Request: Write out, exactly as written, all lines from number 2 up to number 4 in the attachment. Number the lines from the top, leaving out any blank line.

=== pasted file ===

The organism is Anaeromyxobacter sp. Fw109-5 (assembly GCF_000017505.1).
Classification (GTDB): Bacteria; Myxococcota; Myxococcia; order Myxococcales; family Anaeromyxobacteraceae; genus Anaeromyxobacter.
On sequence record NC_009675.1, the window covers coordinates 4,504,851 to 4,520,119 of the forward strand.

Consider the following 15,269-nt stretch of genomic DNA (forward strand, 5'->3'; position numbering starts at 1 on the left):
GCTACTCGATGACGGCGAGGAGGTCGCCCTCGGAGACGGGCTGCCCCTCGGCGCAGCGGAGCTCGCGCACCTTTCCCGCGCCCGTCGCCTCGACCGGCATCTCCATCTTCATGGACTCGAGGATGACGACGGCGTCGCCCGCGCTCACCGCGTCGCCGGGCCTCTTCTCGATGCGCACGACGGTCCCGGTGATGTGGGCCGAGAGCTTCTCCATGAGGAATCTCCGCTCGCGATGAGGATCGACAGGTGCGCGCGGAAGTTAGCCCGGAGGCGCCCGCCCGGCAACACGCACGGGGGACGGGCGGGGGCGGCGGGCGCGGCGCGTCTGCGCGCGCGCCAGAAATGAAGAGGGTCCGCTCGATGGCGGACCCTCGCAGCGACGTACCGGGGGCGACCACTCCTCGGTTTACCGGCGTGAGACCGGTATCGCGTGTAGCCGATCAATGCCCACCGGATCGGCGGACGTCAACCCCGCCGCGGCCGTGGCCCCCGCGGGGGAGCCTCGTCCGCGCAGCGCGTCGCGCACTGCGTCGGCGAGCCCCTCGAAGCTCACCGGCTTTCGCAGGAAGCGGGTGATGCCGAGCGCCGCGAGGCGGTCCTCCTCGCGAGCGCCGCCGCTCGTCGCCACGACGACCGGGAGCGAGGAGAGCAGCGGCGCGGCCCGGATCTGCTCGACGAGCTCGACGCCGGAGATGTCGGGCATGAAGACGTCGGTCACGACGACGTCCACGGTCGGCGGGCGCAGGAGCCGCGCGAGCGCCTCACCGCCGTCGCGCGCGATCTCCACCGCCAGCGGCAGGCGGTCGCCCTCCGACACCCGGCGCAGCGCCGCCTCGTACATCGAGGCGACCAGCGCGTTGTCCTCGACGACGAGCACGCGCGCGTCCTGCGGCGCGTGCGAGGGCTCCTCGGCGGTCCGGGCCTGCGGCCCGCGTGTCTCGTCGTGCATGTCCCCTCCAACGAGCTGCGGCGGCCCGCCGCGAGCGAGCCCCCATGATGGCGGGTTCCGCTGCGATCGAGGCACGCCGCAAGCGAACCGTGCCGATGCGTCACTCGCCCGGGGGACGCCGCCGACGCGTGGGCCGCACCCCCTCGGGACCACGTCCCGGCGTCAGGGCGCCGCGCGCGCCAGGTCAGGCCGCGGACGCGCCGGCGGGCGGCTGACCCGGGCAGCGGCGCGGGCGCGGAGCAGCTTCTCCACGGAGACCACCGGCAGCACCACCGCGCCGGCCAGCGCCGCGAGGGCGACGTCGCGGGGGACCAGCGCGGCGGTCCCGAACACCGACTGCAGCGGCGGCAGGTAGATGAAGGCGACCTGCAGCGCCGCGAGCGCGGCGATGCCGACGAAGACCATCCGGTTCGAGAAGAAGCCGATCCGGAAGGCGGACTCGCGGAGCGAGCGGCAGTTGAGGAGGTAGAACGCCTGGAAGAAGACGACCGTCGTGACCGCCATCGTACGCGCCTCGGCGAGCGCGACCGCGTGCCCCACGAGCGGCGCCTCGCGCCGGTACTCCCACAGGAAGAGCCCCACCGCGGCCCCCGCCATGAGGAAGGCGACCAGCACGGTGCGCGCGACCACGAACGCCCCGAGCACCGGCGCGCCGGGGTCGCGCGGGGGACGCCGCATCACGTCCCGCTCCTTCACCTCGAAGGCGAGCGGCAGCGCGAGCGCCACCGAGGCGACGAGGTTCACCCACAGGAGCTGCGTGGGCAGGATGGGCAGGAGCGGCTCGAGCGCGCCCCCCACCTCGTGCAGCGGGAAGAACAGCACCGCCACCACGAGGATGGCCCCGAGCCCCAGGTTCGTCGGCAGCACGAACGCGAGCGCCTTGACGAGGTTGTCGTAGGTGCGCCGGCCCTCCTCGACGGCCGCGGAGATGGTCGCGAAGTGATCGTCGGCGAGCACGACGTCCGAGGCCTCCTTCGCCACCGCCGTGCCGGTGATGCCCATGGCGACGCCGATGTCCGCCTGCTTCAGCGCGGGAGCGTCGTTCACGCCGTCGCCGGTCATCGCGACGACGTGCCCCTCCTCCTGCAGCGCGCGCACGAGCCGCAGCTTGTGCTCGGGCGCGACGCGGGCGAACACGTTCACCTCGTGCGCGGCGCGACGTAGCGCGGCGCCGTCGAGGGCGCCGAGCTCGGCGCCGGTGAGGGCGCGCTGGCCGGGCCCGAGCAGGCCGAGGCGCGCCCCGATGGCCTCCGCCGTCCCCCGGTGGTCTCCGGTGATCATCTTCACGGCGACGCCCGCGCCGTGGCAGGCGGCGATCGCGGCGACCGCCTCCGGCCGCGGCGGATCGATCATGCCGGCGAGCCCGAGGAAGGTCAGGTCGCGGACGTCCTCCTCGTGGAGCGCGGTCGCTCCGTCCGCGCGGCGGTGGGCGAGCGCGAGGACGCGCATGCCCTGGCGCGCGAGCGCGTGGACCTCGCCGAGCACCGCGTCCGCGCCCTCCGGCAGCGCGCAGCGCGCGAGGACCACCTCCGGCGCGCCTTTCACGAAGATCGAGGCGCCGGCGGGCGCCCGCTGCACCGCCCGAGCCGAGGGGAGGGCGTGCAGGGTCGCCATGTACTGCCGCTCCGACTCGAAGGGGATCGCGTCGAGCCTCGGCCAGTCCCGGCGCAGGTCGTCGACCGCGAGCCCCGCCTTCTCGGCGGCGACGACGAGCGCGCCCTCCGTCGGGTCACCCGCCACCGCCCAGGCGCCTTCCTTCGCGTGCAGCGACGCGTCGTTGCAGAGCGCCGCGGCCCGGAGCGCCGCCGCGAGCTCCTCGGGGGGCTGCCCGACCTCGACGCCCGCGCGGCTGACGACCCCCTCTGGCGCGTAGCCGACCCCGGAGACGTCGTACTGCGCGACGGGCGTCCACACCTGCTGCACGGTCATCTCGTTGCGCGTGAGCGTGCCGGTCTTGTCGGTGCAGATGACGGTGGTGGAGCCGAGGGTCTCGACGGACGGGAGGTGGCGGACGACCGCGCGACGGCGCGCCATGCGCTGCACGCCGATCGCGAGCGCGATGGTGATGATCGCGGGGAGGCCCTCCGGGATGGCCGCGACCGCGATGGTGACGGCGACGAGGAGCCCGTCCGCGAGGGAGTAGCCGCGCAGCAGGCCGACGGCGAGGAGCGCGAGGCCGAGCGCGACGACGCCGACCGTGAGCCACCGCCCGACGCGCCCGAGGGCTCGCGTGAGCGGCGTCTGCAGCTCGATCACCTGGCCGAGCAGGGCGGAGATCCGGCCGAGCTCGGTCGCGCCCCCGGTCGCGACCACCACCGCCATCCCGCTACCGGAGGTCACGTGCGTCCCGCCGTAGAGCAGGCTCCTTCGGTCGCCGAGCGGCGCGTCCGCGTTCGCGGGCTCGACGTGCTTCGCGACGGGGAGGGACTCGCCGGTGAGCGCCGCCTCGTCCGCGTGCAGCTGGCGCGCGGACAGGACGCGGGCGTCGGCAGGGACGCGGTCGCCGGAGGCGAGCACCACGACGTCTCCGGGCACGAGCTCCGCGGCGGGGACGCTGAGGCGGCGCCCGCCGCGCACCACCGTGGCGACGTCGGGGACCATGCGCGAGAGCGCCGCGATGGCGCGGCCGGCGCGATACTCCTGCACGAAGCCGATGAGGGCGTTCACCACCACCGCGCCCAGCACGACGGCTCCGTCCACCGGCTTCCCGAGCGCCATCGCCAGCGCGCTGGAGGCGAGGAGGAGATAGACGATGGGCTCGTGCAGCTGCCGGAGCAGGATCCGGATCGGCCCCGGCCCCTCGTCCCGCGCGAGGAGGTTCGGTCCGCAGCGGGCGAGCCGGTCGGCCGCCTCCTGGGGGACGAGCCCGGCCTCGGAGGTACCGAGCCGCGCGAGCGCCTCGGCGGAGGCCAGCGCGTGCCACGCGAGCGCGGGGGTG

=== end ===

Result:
Classification (GTDB): Bacteria; Myxococcota; Myxococcia; order Myxococcales; family Anaeromyxobacteraceae; genus Anaeromyxobacter.
On sequence record NC_009675.1, the window covers coordinates 4,504,851 to 4,520,119 of the forward strand.

Consider the following 15,269-nt stretch of genomic DNA (forward strand, 5'->3'; position numbering starts at 1 on the left):